"You give up too easily," is what my 10-year old next-door neighbor, Mike, told me in 1972 or so when I wanted to quit playing our game of chase. I couldn't seem to tag him "out" as the last player the game, despite my best efforts of 10 minutes of trying. Of course, I vigorously denied that accusation, but have been given cause to think about what he told more than once, especially recently.
In my teens and early 20s, I was the most goal-driven, type A personality of anyone that I knew. Whatever I wanted, I set a goal to achieve it, no matter what. And, to my credit, that determination helped me a great deal. It helped me find a way to pay for 2 college degrees without any help or support from my parents, who thought college was a complete waste of time. It gave me the courage to move to take my first professional job in the northeast U.S., a "foreign country," as I thought of it at the time, since I'd never stepped foot out of southern culture. That move that opened my eyes to a whole new way of thinking and of doing things. At that time in my life, failure wasn't an option. And, I most certainly viewed quitting as failure.
And, through the school of hard knocks in the subsequent years, I became intimately acquainted with failure. I "quit" both of my college degrees, as I discovered too late that I was bored out of my mind with my choice of my bachelor's degrees (Speech Pathology/Audiology), and then stayed in a job too long and suffered from severe burnout so that I "quit" my career afforded me by my master's degree in higher education administration and completely left the field. I then started a business in the crafts industry but "quit" that when it was no longer fun, and I realized that I didn't really have the skills to pull it off.
My life was in shambles at the time, as I desperately searched for what I wanted to do when I grew up, and when I finally latched onto the notion of starting my own business as a virtual assistant, my marriage couldn't take the strain of that decision. So, I decided to "quit" my marriage and ask for a divorce and move back to my home state of Texas and reinvent myself. A few years later, after successfully launching my business, I decided to relocate to Arkansas in pursuit of another business opportunity, which turned out to be yet another failure, and I "quit" that as well.
I spent much of this time second-guessing myself and my decisions, wondering if I was quitting too soon because the going got rough and I was afraid, or if it was just really time to quit and move on. I discovered that I wasn't alone in my thinking when I recently read Seth Godin's book, The Dip. He defines the dip as a temporary setback that you will overcome if you keep pushing. So starting a new business venture is fun and thrilling in the beginning, but after two or three years, it can become very hard and not much fun at all. But, on the other side starting a successful business, most people can see that they are changed for the better, have learned much along the way, and are hopefully making money from the venture.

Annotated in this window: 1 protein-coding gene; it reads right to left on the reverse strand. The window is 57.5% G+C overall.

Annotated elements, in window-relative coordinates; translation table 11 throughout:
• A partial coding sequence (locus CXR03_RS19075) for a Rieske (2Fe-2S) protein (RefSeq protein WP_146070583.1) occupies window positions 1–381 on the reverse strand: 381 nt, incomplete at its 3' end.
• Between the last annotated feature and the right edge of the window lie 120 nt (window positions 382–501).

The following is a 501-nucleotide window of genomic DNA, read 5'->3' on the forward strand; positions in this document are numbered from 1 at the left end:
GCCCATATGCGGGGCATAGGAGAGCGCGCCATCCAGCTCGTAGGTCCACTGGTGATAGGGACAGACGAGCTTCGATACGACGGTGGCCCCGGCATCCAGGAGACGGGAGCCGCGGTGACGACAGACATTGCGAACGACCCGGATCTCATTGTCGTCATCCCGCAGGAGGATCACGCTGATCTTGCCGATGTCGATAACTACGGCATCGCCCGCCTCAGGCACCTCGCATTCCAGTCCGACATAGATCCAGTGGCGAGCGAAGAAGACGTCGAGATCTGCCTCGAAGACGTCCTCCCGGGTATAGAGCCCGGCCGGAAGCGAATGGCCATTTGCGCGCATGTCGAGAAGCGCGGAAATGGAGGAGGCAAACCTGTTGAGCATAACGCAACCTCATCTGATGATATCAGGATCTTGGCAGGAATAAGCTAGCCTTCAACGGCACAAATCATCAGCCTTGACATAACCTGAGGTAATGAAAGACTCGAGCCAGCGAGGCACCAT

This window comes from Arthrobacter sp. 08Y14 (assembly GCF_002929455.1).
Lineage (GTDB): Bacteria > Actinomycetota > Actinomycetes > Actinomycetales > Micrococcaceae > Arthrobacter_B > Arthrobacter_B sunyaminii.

So, how do you decide if you're simply in a dip, or if you really need to quit? Godin says you need to make two considerations:
1. Do you have the resources to get through it? and
2. Is it worth what it will take?
As I evaluated my "quitting" as described above, it occurred to me that the answer in all cases to both questions was a loud and clear "No!" Why? Because I'd been secretly settling for mediocrity all along. It was time to quit when the things I was measuring weren't improving, and I simply couldn't find anything better to measure. Most importantly, the sick feeling in my gut that I experienced at the time at the thought of continuing wouldn't let me continue.
I've had moments of panic and fear along my journey, as well, and trying to distinguish between the fear and when I'm at a dead-end has been difficult. What have I discovered? The difference between a dead-end and a dip. The dead-end won't get better, no matter how much I try, and the dip makes me feel panicked and scared because I know that I will be great at something and that scares the hell out of me because it pushes me completely outside my comfort zone. More importantly, in a dip, I've realized that the end justifies the means.
I'm currently involved in moving a business venture extensively outside my comfort zone, and it scares me to death. I often wake up in the middle of the night thinking, "What, are you crazy? You have no idea about what you're doing. Everyone is going to figure out that you're completely clueless -- a complete fake."
And that tells me that I'm right on course for success.